REGDOC-2.4.4, Safety Analysis for Class IB Nuclear Facilities - Public Consultation

Consultation has concluded

Consultation on REGDOC-2.4.4, Safety Analysis for Class IB Nuclear Facilities is now closed. Thank you to everyone who submitted comments.

REGDOC-2.4.4, Safety Analysis for Class IB Nuclear Facilities sets out requirements and guidance for applicants and licensees to demonstrate the safety of a Class IB nuclear facility, including:

  • a safety analysis program (the managed process that governs conduct of a safety analysis)
  • conduct of a safety analysis (a systematic evaluation of the potential hazards)
  • safety analysis documents, records and reporting

This document is the first version of REGDOC‑2.4.4, Safety Analysis for Class IB Nuclear Facilities.

For additional information on safety analysis for the post-closure phase of a disposal facility, see REGDOC‑2.11.1, Waste Management, Volume III: Safety Case for Disposal of Radioactive Waste.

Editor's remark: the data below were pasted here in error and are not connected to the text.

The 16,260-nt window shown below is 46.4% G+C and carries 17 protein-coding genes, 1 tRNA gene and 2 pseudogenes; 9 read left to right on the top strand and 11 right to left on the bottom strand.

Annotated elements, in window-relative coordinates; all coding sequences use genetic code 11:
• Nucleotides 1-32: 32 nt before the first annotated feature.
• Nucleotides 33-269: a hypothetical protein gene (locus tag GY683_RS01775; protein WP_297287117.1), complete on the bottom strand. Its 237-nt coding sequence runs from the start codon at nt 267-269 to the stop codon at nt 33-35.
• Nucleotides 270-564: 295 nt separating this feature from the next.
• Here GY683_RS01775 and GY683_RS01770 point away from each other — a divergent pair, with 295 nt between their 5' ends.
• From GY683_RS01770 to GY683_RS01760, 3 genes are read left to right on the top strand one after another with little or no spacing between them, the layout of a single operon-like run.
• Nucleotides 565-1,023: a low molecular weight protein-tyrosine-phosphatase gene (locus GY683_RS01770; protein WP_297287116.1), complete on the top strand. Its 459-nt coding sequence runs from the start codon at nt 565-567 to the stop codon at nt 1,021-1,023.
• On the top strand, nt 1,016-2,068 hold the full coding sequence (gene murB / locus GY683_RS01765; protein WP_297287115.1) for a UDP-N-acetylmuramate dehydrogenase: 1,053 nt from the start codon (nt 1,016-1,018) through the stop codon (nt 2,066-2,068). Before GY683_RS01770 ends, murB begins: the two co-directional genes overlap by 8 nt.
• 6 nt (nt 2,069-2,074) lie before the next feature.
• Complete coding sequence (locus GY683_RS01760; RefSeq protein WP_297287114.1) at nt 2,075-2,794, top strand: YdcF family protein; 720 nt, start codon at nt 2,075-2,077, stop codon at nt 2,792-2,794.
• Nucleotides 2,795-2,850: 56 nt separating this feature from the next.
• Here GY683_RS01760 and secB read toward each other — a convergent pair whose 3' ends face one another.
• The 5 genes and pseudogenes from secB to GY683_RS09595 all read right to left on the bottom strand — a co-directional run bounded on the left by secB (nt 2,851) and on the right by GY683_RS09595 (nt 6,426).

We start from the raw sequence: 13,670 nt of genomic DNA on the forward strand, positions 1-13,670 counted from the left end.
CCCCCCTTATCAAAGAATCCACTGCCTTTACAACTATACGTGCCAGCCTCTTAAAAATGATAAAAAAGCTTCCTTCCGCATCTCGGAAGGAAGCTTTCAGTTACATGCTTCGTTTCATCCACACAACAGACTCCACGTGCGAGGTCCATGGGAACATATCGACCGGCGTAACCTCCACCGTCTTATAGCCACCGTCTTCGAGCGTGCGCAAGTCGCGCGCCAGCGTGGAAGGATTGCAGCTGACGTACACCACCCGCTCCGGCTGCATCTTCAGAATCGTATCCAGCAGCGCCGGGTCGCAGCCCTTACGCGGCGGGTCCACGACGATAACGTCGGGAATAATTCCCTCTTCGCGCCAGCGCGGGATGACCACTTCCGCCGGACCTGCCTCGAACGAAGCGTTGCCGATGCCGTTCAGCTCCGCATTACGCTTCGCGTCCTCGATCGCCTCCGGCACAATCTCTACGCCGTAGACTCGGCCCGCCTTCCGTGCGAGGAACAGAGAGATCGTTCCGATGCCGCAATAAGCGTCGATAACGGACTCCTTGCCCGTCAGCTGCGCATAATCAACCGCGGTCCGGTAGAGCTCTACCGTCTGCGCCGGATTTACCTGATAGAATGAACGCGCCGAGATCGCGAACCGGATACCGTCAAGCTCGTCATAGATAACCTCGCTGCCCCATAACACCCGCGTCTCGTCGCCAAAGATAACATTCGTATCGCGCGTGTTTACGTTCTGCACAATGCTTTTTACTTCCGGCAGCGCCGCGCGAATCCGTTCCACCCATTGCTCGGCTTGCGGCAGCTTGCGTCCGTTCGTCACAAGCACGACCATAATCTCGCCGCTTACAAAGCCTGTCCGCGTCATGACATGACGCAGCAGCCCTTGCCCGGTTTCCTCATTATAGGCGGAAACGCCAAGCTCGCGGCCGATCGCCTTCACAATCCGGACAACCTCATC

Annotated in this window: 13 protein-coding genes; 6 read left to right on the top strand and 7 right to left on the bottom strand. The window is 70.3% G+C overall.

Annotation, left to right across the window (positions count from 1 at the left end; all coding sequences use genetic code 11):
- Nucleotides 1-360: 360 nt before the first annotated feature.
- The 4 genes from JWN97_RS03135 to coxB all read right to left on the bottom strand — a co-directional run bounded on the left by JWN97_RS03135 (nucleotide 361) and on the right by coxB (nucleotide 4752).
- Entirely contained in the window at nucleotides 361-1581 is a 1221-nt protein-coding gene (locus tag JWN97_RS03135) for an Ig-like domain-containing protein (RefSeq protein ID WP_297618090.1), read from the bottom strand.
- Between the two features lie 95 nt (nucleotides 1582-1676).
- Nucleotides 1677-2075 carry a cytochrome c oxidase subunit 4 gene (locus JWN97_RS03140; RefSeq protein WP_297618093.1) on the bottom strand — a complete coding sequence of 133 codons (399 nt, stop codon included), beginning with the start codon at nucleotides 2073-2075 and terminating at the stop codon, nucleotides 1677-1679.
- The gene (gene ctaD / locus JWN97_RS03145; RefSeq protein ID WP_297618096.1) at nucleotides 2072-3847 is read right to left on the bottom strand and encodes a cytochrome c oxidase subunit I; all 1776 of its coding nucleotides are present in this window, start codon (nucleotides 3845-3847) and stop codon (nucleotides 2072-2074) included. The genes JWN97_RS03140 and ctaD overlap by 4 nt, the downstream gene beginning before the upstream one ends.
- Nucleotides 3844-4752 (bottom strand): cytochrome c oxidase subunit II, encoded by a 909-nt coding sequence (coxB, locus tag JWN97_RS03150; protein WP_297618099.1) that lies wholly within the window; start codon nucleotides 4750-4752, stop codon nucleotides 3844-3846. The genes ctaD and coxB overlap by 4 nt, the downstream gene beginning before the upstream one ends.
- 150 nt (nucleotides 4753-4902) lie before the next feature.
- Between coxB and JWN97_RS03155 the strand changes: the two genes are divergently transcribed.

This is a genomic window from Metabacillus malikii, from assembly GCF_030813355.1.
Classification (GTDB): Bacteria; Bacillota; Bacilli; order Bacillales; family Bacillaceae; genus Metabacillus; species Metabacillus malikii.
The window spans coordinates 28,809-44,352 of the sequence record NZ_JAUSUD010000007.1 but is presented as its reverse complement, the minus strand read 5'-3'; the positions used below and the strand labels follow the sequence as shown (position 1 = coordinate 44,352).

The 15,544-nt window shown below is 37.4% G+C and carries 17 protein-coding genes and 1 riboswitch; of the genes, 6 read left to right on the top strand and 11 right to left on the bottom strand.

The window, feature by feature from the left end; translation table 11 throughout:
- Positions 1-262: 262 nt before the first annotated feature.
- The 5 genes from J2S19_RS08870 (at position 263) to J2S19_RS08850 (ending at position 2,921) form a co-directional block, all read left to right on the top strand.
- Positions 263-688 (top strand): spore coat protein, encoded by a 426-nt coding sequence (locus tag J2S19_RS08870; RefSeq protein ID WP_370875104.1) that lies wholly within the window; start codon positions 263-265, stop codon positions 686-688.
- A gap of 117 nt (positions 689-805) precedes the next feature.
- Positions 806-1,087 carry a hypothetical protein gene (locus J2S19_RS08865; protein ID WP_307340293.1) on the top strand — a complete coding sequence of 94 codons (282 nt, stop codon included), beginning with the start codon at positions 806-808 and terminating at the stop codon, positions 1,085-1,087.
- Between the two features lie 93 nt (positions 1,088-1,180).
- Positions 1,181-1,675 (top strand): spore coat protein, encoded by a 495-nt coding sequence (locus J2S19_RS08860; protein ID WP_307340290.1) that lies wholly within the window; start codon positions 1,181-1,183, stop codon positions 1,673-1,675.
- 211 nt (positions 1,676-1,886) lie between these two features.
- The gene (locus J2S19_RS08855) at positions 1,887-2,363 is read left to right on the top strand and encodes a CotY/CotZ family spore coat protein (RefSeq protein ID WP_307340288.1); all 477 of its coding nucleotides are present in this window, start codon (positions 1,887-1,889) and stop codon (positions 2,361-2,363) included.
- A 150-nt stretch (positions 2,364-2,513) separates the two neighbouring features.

Consultation on REGDOC-2.4.4, Safety Analysis for Class IB Nuclear Facilities is now closed. Thank you to everyone who submitted comments.

REGDOC-2.4.4, Safety Analysis for Class IB Nuclear Facilities sets out requirements and guidance for applicants and licensees to demonstrate the safety of a Class IB nuclear facility, including:

  • a safety analysis program (the managed process that governs conduct of a safety analysis)
  • conduct of a safety analysis (a systematic evaluation of the potential hazards)
  • safety analysis documents, records and reporting

This document is the first version of REGDOC‑2.4.4, Safety Analysis for Class IB Nuclear Facilities.

For additional information on safety analysis for the post-closure phase of a disposal facility, see REGDOC‑2.11.1, Waste Management, Volume III: Safety Case for Disposal of Radioactive Waste.